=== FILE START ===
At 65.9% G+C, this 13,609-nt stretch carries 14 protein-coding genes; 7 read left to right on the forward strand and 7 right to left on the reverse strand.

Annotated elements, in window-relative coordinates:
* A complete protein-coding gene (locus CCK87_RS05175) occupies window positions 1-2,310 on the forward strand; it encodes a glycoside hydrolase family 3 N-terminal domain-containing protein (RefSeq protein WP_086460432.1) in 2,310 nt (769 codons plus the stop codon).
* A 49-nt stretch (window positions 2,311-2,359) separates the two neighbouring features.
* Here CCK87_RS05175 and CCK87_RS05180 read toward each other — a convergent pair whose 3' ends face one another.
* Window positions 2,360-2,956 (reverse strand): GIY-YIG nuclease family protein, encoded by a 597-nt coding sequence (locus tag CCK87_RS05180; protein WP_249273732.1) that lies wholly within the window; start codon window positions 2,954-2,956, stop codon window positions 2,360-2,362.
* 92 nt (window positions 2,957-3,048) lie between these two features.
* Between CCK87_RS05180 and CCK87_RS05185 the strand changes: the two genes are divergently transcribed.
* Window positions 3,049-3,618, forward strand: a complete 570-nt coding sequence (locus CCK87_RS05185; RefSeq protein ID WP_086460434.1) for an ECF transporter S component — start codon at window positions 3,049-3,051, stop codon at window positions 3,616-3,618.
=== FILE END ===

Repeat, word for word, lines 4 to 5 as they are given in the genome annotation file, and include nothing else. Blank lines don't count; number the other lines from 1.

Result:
* A 49-nt stretch (window positions 2,311-2,359) separates the two neighbouring features.
* Here CCK87_RS05175 and CCK87_RS05180 read toward each other — a convergent pair whose 3' ends face one another.